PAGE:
British Museum London
British Museum, London
Rosetta Stone
Rosetta Stone
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Jaded I made my way back to my hotel using a combo of the underground and my poor tired legs. As a solo traveller, the Holiday Inn Express satisfied my needs, reasonably priced, decent breakfast, excellent central location and a clean spacious room for 1. After a soaking shower, where I debated whether I would be able to walk the next day, I made the short walk to the Tate Modern, to find some dinner. There is a bar and a restaurant  on site, one too simple and one too refined for what I had in mind. I settled for a burrito after I left. I’m not one for modern art, but entry is free, and the museum makes excellent use of what was previously a power station. The roof gives one access to excellent views of the area. My final act for the day, I went to earn some well earned shut eye. 

Tate Modern
Tate Modern, London
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Day 2 of my walking adventure through London began, with me attempting to burn through as many attractions as I possibly could. My flight home was at 7:50pm so no time to lose.

Shakespeare’s Globe Theatre

I woke and had a hearty breakfast in the Premier Inn, decent for a relatively budget hotel. Checking out promptly, I hastened to the Shakespeare’s Globe Theatre. The Theatre is in fact of replica of one that existed near the current site, in the days of the bard. It is quite interesting for a number of reasons. Theatres at the time weren’t allowed within the city walls, and hence were built on this side of the Thames. They were open aired buildings. Theatres were then associated with free speech, drinking and debauchery, not ideal for the ruling classes, and so kept outside the walls. The rebuilt Theatre is the only building within London to be allowed to have a thatch roof, since the great fire of London decimated the city.

Shakespeare Globe Theatre
Shakespeare Globe Theatre

Guided tours leave every 30 minutes, and concessions are available online, entry is £10 during the winter months. The tour guide (cannot recall her name) was excellent. Very knowledgeable and good-humoured. The tour really helps you encapsulate how it was for all classes of society to view shows back then, and the sights, sounds and smells that came with the territory. The Theatre is a beautiful building, both in and out. Plays are only staged in the theatre during the summer months, but for those wishing to see a show, the adjoining Sam Wanamaker Playhouse will cater for their needs. Named after the American whose passion and vision saw the Globe Theatre being rebuilt after several centuries. More info at Globe Theatre .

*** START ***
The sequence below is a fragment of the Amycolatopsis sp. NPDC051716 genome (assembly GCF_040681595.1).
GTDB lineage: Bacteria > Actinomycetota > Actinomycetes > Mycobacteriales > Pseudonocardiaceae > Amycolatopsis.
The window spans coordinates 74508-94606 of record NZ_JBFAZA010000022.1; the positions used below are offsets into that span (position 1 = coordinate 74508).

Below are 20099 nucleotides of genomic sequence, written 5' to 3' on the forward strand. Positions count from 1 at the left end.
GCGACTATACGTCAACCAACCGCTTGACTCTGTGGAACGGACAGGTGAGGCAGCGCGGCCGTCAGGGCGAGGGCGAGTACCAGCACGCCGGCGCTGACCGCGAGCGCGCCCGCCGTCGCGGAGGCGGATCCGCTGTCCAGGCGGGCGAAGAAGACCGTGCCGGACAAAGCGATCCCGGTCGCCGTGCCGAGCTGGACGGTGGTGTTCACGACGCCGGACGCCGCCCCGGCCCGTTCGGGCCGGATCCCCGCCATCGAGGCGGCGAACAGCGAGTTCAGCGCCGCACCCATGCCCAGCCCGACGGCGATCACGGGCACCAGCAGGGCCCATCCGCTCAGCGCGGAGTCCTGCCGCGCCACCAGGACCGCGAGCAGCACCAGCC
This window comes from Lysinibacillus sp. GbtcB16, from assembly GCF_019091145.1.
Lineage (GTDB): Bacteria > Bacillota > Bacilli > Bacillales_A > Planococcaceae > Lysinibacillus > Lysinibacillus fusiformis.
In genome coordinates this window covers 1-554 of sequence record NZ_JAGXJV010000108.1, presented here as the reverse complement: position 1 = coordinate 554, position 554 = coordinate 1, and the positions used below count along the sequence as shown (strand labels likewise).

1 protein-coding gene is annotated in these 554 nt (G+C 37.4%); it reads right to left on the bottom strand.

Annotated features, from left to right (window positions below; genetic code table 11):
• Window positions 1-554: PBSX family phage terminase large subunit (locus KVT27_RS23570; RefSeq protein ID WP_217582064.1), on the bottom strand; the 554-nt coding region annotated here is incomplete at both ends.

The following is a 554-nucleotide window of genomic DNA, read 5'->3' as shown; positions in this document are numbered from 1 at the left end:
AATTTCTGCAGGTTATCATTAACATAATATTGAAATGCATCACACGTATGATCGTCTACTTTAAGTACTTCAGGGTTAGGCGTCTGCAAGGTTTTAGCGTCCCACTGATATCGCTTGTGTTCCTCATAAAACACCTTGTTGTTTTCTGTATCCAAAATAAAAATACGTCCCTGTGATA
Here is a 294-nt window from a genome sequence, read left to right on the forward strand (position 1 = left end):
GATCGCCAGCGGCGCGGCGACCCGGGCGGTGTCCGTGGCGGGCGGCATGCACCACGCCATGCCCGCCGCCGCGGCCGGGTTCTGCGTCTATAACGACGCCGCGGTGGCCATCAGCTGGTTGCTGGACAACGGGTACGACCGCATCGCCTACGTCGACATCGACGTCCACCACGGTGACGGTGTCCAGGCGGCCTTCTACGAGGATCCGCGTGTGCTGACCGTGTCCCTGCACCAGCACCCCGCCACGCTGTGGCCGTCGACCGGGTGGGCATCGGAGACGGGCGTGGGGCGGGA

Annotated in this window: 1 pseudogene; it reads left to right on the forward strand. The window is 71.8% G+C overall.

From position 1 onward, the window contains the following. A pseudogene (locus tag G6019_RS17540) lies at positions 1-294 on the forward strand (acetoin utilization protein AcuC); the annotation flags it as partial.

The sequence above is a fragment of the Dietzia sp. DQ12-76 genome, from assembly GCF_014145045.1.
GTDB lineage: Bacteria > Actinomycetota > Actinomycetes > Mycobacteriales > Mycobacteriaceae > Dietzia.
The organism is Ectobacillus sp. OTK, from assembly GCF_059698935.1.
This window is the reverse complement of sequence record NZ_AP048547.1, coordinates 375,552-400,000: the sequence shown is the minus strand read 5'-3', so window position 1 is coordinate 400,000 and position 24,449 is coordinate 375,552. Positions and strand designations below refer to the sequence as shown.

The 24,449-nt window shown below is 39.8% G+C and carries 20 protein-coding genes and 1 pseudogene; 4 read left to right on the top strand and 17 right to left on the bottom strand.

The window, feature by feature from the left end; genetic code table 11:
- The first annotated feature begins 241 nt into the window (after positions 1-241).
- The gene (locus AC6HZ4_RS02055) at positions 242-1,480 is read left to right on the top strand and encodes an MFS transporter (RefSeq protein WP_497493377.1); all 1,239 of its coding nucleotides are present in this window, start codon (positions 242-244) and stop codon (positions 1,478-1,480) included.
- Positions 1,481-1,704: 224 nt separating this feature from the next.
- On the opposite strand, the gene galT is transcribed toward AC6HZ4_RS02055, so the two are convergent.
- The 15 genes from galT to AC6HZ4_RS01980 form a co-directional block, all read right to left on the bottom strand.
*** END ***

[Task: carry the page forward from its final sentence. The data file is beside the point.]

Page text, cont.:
Tour Guide- Shakespeare Globs Theatre
Our knowledgeable tour guide
Shakespeare Globe Theatre
The Expensive Seats!
Shakespeare Globe Theater
The stage

St Paul’s Cathedral

Millennium Bridge brought me directly to the shadow of St Paul’s Cathedral, Christopher Wrens masterpiece within the City of London. Construction was between 1675 and 1711, after an earlier cathedral was destroyed in the Great Fire of London in 1666. The dome is the second largest in the world behind St Peters Basilica in Rome, at 366 feet high.

St Paul's Cathedral
The view from Millennium Bridge
St Paul's Cathedral, London
St Paul’s Cathedral

Entry is £18 with an audio tour included. Website £16 here. Photography isn’t allowed but I sneaked a few shots. The nave is flanked by 2 unusual looking crucifix’s and an enormous monument to Admiral Nelson. The North Transept contains The Light of the World by Hunt. When one enters the Apse, eyes are drawn to the huge dome above. It is breathtaking. The murals adorning the dome and under the dome are spectacular. It’s wise to do as the audio guide suggests, take a seat and reflect. It’s neck ache inducing. The altar was re-constructed after World War 2, the victim of a German bomb. Take the North Quire Aisle to see Henry Moore’s Mother and Child, and on into the quire. Marvel again, at the beauty of the high altar and the solemnity of the quire.

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Take the stairs off either Transept to visit the crypt. Of note here are the tombs of the Duke of Wellington and Nelson, both given pride of place. Florence Nightingale, Christopher Wren, and Churchill are honoured too. A cafe serving standard fare is located in the basement. You need to hold on to your ticket to go to the cafe. Back on the cathedral floor, the south aisle contains the stairs heading up to the galleries. Bear in mind there are steps. Lots of steps. My legs weren’t happy after. But they always lose out to my brain.

The first flight, 257 steps gets you to the Whispering Gallery. So called cause if somebody stands on one side and whispers it can be heard on the other side. I was alone so I decided would be best not to try it. For my sanity. The up-close view of the murals shows just how awesome they are. For those without an aversion to more steps, a further flight of 119 spiral steps takes you to the Stone Gallery. This is ideal for panoramic views of London, with its walkway around the side of the dome. The last flight, up 152 more steps leads to the Golden Gallery. Here the view is bettered by a 22 metre increase in height. 85 meters in total above the cathedral floor, the views are glorious.

St Paul's Cathedral
Murals View from The Whispering Gallery
St Paul's Cathedral
Towers view from Stone Gallery
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Stone Gallery Vs
Golden Gallery, St Paul's Cathedral
Golden Gallery
Panorama
Panorama
Panorama
Panorama

Back on level ground I decided to tour some of the most impressive buildings that the financial core had to offer.

Guildhall, London
Guildhall, London

Bank of England, London
The Formidable Bank of England
The Royal Exchange, London
The Royal Exchange

Tower of London

Tower of London
The Beasts of the Tower of London
Tower of London
Entrance Gate to Tower of London

Taking the circle line to Tower Hill set me up for a couple of stops. First up the Tower of London. If a city has a castle, a citadel or a fortress, it’s the first thing on my list of what to visit. The Tower of London is more than that it’s an experience. From the 35 Yeoman Warders, who guard, give tours and live within the Tower, the Crown Jewels on display, its famous residents (mostly the involuntary ones), to the Ravens. Myth has it that if the ravens fly from the Tower, the British Empire will fall. One wing of the ravens is clipped to ensure they cannot leave the bastion. The huge ravens survive on a diet of 170 grams of raw meat and biscuits soaked in blood. They are to be honest, a bit scary.